I’ve always made an effort to cover a wide variety of guild related topics on Epic Slant and have managed to do an alright job of it. One of the things that I have not covered is what happens when a guild is coming to a close. This is an eventuality that we prefer not to think about and certainly don’t prepare for. It is also something that I’ve been through and when Spinks suggested I write about it I thought it was a great topic.
I could write huge volumes about why and how guilds fall but for the sake of today we’re only going to look at one example and how to deal with the situation. How do you deal with the impending doom of a guild you’ve loved, nurtured, and spent a lot of time building? The short answer is of course, “this ain’t easy!” There are ways to help guild officers cope and make the best of the situation.
Recognize the signs
Kingdom of Sky was a really good time for Iniquity in EverQuest 2. Our guild had suffered some dreadful losses in Desert of Flames and was on the mend for most of that expansion. We still managed to get the server firsts, dominate the contested mobs and complete all of the content besides the Djinn Master (only six or so guilds ever defeated him before the new expansion anyway). In KoS we did far more than limp along. We hit the ground running and really chewed up encounters left and right. Contested mobs were locked down, progression was quickly made and we finished everything notable before the competition. Then we went into farm mode.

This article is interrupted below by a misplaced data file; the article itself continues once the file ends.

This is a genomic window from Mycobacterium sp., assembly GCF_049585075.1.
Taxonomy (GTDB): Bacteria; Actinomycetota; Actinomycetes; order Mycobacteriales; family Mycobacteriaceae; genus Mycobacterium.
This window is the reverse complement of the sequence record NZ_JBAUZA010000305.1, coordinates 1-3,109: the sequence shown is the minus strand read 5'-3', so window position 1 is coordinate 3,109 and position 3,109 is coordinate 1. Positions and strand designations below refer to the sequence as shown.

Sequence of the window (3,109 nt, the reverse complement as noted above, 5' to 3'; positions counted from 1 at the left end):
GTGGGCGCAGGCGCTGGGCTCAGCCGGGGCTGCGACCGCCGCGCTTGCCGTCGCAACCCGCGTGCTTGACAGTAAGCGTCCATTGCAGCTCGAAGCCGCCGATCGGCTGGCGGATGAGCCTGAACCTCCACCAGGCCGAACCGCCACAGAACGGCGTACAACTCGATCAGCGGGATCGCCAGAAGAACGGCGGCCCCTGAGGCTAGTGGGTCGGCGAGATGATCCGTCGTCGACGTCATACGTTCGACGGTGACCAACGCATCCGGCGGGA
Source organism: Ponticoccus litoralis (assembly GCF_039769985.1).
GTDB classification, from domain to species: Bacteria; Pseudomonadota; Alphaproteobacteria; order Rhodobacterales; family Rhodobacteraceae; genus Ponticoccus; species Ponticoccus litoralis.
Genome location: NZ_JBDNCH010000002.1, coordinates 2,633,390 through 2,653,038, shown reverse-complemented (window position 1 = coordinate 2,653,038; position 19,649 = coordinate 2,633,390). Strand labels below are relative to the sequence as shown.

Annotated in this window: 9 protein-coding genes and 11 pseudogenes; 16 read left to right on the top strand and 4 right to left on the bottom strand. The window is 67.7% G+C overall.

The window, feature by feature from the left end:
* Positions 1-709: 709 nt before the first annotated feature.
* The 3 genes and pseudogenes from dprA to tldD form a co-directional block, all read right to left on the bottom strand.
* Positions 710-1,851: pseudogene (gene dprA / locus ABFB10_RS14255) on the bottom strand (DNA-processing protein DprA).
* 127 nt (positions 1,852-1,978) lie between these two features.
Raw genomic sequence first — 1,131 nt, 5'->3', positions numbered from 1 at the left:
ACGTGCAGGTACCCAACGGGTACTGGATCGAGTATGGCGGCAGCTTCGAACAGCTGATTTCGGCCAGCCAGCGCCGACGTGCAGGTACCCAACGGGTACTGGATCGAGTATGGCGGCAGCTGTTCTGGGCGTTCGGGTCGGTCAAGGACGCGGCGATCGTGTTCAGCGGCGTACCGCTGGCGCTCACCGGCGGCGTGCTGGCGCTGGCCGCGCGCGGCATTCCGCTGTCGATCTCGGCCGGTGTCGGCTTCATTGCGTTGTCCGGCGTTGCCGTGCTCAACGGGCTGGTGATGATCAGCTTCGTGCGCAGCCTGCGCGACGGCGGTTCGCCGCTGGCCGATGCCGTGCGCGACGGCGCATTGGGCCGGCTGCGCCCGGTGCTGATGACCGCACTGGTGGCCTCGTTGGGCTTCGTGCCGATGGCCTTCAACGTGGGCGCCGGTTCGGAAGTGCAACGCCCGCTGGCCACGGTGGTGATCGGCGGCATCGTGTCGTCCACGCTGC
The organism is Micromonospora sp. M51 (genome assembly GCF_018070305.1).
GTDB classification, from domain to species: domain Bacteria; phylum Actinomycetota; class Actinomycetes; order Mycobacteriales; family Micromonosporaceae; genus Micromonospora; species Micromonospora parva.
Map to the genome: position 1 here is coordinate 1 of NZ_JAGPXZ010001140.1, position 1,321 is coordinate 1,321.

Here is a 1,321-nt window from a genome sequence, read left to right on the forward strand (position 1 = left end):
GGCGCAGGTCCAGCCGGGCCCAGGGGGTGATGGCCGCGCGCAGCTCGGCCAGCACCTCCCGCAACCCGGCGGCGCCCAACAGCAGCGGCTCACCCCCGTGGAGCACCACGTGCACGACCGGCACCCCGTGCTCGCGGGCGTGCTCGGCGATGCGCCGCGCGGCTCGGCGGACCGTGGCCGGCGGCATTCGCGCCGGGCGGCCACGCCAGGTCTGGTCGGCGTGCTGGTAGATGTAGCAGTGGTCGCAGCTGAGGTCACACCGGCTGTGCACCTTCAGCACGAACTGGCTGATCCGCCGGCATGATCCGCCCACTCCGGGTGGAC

Farm mode can be a rough time for a raid guild. The challenge of the encounters are gone, the thrill of seeing new loot has left and you’re pretty much just stuck doing the same thing over and over. This took a heavy toll on Iniquity and our attendance numbers began to slip. With attendance we also lost attention to detail. Our members didn’t take encounters seriously and something that we could kill in one attempt a month ago with worse gear would take us six. At the same time we had a lot of “Scrappy Doos” in the guild claiming how to do things better. Finally, and this is key, the officer corps was burnt out and experienced a lot of change in life. We were graduating college, some getting married, entering the work force and spending 60+ hours a week leading a guild seemed silly. All these things are signs of the end.
Come up with a plan
If you’ve recognized the signs and have decided that you no longer wish to pursue the role of guild leader, it is time to make a plan. It is far easier to just let things go and watch the explosion from afar but you’ll always regret it. A lot of effort and time goes into a guild and it always deserves better than a dramastrophy. What do you want the outcome to be? There is always the option to hand it over to another leader but for the sake of this exercise we’re assuming that isn’t an option. What is the best way to shut things down?
In Iniquity it started as a quiet conversation between myself and Thax. We talked about not sticking around. We brought in Starla, who didn’t seem too keen on the idea of taking over the reigns and was pretty worn out too. Tages, the final senior officer, had been spotty with his connection for the last month or so and was pretty much on board. The junior officers felt about the same and we agreed that we wanted to retire the guild before the decline that we saw coming. We weren’t sure if we could compete in Echos of Faydwer and didn’t want to find out we couldn’t. It was our plan that we’d hold a guild meeting, announce that the guild was retiring and that we wouldn’t be handing it over. In short, “You don’t have to quit EQ2 but you can’t stay here.” We now had our plan but the hard part was still to come.